Philanthropist Marjorie Ziff's long-standing support for her adopted home city of Leeds has been recognised in the New Year Honours List.
MBE recipient Dr Ziff was among dozens of Yorkshire's great and good rewarded for their work on behalf of others.
She and her late businessman husband, Arnold, have donated large sums
of money to a string of good causes in the city, including Leeds Art Gallery and Roundhay Park's Tropical World.
Glasgow-born Dr Ziff, 81, told the Yorkshire Evening Post she was "incredibly excited and honoured".
Former Wakefield councillor Brian Hazell got an MBE for his work helping children overseas through the Suzy Fund, which he began in 1975.
Inspired by a photo of a young girl who died on a rubbish dump in Ethiopia, Mr Hazell asked 1,000 people to pledge 10p a week for life.
The charity has since raised more than 630,000 and has funded a string
of third world projects.
Mr Hazell, 77, from Sandal, said: "I've been to Ethiopia and seen what's been done and it's amazing what you can do with goodwill and a bit of money. I feel humbled because of all the nice, loyal people who have helped."
A CBE went to John Fisher, 55-year-old deputy vice-chancellor at the University of Leeds and a professor of mechanical engineering.
He said: "I am delighted - it's recognition of many years of work in medical engineering by a large group of people at the university."
Nasa astronaut and former University of Leeds student Piers Sellers was handed an OBE in the Diplomatic and Overseas List.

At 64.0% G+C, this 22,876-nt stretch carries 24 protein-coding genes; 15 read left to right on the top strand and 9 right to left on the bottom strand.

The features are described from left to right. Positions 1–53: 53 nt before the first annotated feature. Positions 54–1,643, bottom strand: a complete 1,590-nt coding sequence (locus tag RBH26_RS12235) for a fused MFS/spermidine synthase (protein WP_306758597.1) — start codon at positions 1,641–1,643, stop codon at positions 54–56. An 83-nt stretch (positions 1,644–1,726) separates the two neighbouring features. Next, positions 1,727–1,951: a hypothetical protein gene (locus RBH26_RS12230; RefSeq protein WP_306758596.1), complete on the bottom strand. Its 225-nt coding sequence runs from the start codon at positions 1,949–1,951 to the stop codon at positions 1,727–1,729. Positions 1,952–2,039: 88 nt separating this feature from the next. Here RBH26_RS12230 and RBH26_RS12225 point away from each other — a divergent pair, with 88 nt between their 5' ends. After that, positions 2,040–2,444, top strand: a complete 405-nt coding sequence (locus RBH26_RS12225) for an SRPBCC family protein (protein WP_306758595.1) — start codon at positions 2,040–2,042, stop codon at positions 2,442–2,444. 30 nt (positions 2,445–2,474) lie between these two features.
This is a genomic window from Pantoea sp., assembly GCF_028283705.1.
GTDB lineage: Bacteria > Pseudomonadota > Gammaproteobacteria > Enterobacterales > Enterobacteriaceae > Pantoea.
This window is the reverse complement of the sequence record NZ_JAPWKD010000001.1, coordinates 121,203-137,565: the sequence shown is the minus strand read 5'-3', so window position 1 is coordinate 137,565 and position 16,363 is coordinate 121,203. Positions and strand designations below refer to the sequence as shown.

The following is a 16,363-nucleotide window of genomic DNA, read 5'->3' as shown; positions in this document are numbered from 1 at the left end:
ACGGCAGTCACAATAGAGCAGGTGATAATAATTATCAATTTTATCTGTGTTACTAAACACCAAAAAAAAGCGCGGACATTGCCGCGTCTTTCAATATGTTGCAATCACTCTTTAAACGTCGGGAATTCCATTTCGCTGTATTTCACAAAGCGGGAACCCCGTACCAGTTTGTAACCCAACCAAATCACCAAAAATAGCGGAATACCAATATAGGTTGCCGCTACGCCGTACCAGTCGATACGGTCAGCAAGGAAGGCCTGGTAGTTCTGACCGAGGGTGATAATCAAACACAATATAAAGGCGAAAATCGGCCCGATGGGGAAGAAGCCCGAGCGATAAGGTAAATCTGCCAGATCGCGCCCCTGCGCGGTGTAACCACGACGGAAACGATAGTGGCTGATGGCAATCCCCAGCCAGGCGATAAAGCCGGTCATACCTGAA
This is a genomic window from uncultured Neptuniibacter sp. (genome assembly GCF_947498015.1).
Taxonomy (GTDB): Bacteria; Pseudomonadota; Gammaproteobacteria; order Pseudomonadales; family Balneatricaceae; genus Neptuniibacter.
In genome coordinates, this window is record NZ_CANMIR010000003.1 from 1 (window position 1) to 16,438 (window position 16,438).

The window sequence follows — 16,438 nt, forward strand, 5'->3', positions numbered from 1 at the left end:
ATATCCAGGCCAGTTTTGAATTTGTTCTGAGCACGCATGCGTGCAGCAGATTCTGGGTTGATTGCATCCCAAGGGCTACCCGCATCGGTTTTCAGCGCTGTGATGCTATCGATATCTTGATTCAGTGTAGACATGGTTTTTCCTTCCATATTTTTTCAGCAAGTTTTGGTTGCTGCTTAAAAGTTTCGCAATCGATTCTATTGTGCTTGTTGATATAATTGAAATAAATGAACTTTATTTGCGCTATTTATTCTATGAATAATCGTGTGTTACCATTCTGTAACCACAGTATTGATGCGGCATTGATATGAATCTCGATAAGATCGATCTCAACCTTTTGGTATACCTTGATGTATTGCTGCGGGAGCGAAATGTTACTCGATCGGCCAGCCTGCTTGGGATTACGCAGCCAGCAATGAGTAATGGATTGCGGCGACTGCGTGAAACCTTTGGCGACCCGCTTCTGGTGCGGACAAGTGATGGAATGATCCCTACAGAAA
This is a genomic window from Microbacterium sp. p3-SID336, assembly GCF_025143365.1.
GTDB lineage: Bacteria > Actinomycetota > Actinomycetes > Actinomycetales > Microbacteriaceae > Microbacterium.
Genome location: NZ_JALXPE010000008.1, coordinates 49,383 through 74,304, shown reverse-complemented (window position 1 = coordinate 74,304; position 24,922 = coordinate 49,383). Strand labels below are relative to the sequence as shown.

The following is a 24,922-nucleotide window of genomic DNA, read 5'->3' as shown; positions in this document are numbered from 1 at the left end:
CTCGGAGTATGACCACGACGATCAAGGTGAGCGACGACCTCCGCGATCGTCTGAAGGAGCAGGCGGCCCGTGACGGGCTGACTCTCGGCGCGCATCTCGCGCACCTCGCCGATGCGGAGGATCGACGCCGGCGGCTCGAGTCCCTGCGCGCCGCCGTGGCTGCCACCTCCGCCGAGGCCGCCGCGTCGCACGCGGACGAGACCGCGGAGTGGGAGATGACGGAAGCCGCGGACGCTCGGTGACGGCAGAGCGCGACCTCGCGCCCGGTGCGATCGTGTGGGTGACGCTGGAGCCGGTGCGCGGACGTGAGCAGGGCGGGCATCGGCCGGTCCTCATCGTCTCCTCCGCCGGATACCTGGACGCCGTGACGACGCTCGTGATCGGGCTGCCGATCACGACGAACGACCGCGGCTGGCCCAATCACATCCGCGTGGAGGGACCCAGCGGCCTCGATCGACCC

Business leader Keith Madeley, 63, picked up the MBE for services to the community in his native Yorkshire.
Mr Madeley, who is chairman of the Yorkshire Society and chair of governors at the David Young Community Academy in Seacroft, Leeds, said: "This award is not just for me, it's for all the wonderful people I work with."
Leeds City Council's recently-retired director of city development Jean Dent was given the OBE.
The council's executive member for development, Coun Richard Lewis, said the honour was deserved recognition for her "exemplary" career.
John Nash received the MBE for services to the community in his role as chairman of the Friends Of Castleford Savile Park. Mr Nash, 75, said: "I got a shock when I got the letter about my MBE- I thought I'd been called up for jury service at first!"
Tom Moran, a former chief superintendent with West Yorkshire Police, was given an MBE.
Mr Moran, 63, who comes from Thorpe Audlin near Pontefract and is the professional standards co-ordinator for the Police Superintendents' Association of England and Wales, said: "I was always delighted when colleagues got this kind of recognition but never imagined it would be my turn."
Major Ashley Rawlins, 67, president of Morley's Royal British Legion branch, was awarded an OBE. He said: "My mother once told me that I should always remember that life is not about how much money you can accumulate, it's about what you do for your community and I've always lived my life that way."